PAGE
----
The Veldt - Thanks to the Moth and Areanna Rose

by Sean Hewson Rating:9 Release Date:2017-11-03
The Veldt - Thanks to the Moth and Areanna Rose
The Veldt - Thanks to the Moth and Areanna Rose

The Veldt have been around since the early 90s so they’re not riding any bandwagons here. They helped to build the bandwagon. Their new EP, Thanks To The Moth and Areanna Rose, has production work from Robin Guthrie (tracks 2 and 3) and remixes from A.R. Kane (track 6) and Jason Furlow of New Kingdom & Carlos Bess of the Wu-Tang production team (7). Thus combining their Shoegaze and Hip-Hop influences.

The Colour Of Love Is Blue starts with drums, bass and the Chavis brothers’ (Danny and Daniel) flanged guitars. It could be the Cocteau Twins but Daniel Chavis’s falsetto puts it nearer to David McAlmont’s early band, Thieves. It’s a gorgeous song that rides on that strong, falsetto vocal. Black and Blue is slightly more up tempo but it’s still a light and beautiful vehicle for Chavis’s voice, which occasionally approaches the majesty of Bowie at full pelt in the song’s end section.. The bass playing of Hayato Nakao is also particularly strong and drives the song. Bass and voice are also at the heart of Fit To Be Tied, leaving the guitars to float before committing fully to the chorus. A Hip-Hop/R’n’B drum machine leads us into Camus which also has a huge distorted guitar line. The melody is less immediate but this suits the arrangement. They still make a big feature of the chorus and fully layer the guitars towards the end. Dakini has a stronger beat and is the last of the songs produced by the band (The Colour Of Love Is Blue and Camus being the others), but a better version of this song follows later. The first remix is A.R.Kane’s remix of I Like The Way You Talk which they initially place in a dreamscape with Chavis’s voice the focal point. As the guitars come in, they layer a flanged guitar with a hugely distorted guitar, pushing the song towards My Bloody Valentine or Dalek. There are also elements of Dub in the use of echo/delay. The final song is Bess and Furlow’s remix of Dakini. It’s not on my review copy but I’ve listened on Bandcamp and, as you would expect, it is different to the rest of the EP. Large parts of it are drum and bass, with a Hip-Hop production. But it totally works, testimony to the band and remixers’ understanding of both genres.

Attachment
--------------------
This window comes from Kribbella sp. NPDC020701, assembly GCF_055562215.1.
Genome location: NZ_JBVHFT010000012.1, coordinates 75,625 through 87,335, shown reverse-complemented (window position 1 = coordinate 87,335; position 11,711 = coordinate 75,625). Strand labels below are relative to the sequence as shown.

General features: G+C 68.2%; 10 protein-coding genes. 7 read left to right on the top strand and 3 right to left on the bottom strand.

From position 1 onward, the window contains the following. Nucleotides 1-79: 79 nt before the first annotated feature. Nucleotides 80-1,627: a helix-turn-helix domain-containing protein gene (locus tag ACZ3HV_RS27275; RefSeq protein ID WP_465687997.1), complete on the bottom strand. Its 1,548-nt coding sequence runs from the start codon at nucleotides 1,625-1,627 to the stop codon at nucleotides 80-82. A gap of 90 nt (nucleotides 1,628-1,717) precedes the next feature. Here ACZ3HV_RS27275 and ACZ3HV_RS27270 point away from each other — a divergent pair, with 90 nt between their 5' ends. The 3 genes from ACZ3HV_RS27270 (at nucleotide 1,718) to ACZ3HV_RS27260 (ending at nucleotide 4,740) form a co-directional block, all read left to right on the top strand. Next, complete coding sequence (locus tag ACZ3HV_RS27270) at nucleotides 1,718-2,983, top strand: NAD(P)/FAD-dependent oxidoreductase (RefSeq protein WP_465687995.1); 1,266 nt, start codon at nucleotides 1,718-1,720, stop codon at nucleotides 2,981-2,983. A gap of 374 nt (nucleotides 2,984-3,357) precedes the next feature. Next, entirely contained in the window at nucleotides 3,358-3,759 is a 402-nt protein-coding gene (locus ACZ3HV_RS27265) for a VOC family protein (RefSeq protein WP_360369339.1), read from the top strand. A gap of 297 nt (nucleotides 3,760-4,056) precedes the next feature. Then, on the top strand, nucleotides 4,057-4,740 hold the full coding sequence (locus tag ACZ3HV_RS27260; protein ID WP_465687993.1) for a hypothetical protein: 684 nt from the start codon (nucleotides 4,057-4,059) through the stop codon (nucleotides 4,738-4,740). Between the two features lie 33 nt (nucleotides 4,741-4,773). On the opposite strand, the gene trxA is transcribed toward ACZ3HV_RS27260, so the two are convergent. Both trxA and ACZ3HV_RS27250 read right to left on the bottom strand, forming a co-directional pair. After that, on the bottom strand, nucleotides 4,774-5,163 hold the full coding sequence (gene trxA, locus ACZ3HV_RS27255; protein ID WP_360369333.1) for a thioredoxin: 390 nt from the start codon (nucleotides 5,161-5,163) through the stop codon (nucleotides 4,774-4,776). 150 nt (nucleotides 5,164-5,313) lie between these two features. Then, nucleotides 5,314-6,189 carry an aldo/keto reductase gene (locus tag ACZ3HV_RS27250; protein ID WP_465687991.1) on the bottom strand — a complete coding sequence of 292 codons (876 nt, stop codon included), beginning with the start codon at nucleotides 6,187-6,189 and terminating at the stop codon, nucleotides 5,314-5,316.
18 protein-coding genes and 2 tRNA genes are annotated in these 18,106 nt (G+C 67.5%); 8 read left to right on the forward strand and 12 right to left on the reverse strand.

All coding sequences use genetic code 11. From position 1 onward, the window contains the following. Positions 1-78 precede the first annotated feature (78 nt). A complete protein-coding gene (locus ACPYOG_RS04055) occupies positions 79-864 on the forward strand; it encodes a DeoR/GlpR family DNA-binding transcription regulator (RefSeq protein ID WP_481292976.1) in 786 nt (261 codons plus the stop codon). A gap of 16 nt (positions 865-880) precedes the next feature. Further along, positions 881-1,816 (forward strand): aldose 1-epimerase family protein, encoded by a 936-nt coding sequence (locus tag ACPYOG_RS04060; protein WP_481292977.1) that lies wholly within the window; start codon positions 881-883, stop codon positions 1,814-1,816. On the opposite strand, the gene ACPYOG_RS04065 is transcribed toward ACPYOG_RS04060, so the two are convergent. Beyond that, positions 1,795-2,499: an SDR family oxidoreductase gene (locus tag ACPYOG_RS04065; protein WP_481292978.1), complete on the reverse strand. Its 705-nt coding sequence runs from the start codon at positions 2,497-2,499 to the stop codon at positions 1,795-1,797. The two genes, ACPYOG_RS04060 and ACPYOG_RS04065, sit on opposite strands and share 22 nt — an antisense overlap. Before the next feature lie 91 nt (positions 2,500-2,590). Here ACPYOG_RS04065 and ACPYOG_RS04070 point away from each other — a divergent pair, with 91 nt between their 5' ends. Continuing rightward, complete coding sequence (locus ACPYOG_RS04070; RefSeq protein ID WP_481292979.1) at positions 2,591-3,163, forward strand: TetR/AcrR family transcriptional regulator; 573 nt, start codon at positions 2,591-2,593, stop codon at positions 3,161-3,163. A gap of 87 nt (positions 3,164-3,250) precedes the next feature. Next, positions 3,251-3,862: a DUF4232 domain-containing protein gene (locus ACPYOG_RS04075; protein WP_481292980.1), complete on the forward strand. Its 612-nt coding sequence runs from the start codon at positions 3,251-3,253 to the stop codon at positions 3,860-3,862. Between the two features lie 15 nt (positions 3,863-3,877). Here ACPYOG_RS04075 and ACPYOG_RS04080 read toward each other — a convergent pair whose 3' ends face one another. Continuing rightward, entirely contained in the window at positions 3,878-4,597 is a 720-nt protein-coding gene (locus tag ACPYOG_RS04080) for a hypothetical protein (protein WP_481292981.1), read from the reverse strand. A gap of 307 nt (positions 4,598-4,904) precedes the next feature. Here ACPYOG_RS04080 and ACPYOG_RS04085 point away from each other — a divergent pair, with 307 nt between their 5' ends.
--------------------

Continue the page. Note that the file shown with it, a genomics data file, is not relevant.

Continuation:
Whilst I wouldn’t describe The Veldt as a forgotten band, they are certainly not as well-known as their songs suggest they should be. The one weakness – and this was the same on their last EP, which I also reviewed – is a slightly muddy sound (at least on my copy), which is slightly distracting when you really want the guitars and vocals to take off. However, that in no way dampens the impact of this stunning EP which, hopefully, will lead on to a new album with pristine production and mastering so that we can all hear how awesome these guys are.

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